As a former long-time user of Dragon Naturally Speaking for the PC, I was eager to see if Dragon Dictation would include the same command syntax. Largely, it has. Here are some tips and a quick reference guide to some of the helpful things you can say during your dictation.
Cap to capitalize a word: ‘I was shopping at cap Target”
Caps On for titles: “I was reading caps on The Washington Post”
All Caps to capitalize the next word: “Can we go now all caps PLEASE”
All Caps On and All Caps Off are Caps Lock: “This is all caps on NOT A JOKE all caps off so stop playing”
No Caps, No Caps On, and No Caps Off are the exact opposite of the above: “I like Amy and no caps amy”
Space Bar not only inserts a space, but can be used to prevent a hyphen in normally hyphenated words: ‘A long-lasting or long space bar lasting peace. ‘
No Space for words you want together: ‘Surf on the World no space Wide no space Web ‘
No Space On & No Space Off for words you want together: ‘I was running no space on reallyreallyfast no space off the entire time ‘
New Line starts the following text on a new line, and New Paragraph begins a new paragraph (effectively 1 and 2 carriage returns, respectively).
PUNCTUATION, SYMBOLS, OTHER TIPS:
Say punctuation: period comma apostrophe open-parenthesis close-parenthesis asterisk open quote close quote. Note that you do not need to say apostrophe for possessive names such as ‘Joe ‘s ‘.
There is a difference between a hyphen — like this — and a dash-like this. Similarly, point (in numbers) and period have spacing differences.
Special symbols “ note that many of these will automatically be placed in context, such as the dollar, cent, degree, percent, and at signs:
- % – percent sign
- “ copyright sign
- ® – registered sign
- – section sign
- $ – dollar sign
- “ cent sign
- – degree sign
- ^ – caret
- @ – at sign
- “ pound sterling sign
- # “ pound sign
Note: You must use cent sign explicitly. Saying ‘The price is fifty three cents ‘ will yield ‘The price is $.53 ‘. Say ‘The price is fifty three cent sign ‘.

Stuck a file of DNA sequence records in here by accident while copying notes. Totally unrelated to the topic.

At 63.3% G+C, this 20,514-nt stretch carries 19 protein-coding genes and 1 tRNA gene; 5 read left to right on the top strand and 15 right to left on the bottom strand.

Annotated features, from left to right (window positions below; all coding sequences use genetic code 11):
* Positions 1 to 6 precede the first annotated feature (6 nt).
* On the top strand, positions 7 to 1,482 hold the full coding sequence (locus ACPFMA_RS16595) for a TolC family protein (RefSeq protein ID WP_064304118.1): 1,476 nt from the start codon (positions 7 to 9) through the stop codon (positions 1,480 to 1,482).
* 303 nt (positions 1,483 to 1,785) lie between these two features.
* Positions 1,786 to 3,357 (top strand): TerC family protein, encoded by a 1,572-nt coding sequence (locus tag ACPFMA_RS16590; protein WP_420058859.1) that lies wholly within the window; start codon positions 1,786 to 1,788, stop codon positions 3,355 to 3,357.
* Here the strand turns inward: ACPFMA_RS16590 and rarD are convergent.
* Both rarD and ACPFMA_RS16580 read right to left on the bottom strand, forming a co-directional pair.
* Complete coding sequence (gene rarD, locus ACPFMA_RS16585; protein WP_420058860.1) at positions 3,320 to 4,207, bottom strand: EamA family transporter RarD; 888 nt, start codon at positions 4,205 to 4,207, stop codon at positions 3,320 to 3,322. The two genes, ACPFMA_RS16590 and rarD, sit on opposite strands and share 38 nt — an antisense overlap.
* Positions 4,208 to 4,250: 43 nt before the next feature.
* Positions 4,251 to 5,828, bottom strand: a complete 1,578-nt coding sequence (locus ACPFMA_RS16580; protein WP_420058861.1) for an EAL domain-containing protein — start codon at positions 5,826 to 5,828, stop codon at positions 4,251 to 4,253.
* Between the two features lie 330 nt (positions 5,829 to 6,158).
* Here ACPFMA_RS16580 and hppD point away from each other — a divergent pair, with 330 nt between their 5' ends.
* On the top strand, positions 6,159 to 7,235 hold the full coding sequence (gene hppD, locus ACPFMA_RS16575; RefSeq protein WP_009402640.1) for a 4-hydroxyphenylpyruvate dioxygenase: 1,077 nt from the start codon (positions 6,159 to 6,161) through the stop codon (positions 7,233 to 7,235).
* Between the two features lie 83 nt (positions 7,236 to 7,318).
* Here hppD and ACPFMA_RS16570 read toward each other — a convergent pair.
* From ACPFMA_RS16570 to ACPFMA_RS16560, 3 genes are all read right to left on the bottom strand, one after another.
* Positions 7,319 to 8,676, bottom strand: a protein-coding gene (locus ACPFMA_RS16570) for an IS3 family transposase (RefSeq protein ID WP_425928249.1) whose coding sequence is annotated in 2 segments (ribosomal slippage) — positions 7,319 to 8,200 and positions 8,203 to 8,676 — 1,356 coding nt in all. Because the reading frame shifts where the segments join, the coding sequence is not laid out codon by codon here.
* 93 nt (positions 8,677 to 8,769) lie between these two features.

Email addresses should generally be prefaced with no caps on; most common domains (such as Gmail, Yahoo, etc) are recognized, but you may have to spell others.
Saying ‘www ‘ will result in the formatting of a URL: ‘isource.com/ ‘. Oddly, unlike the desktop version, saying ‘http ‘ does not do the same thing in my testing. I got ‘HDTV ‘ instead.
Hopefully this quick reference will help you make the most of Dragon Dictation. Happy dictating!
I’m starting to use Dragon Dictation more and more on the iPad. It is amazingly adept at sending a quick email, but I was starting to get a little frustrated that all of my text was in one big paragraph and I would spend almost as much time making it look like a proper message as it would have taken me to just type it in the first place.
I did a quick search to just find out how to add lines between my text, and found this great quick-reference on the dictation commands that will work with the app. Not only can you make new lines and paragraphs, but you have complete control over the capitalization, adding punctuation, and more.
I happily dictated an email last night, commanding ‘New Paragraph’ where I wanted one. The only change that I needed to make was to the spelling of the name of the recipient, and the message went quickly on its way. 😀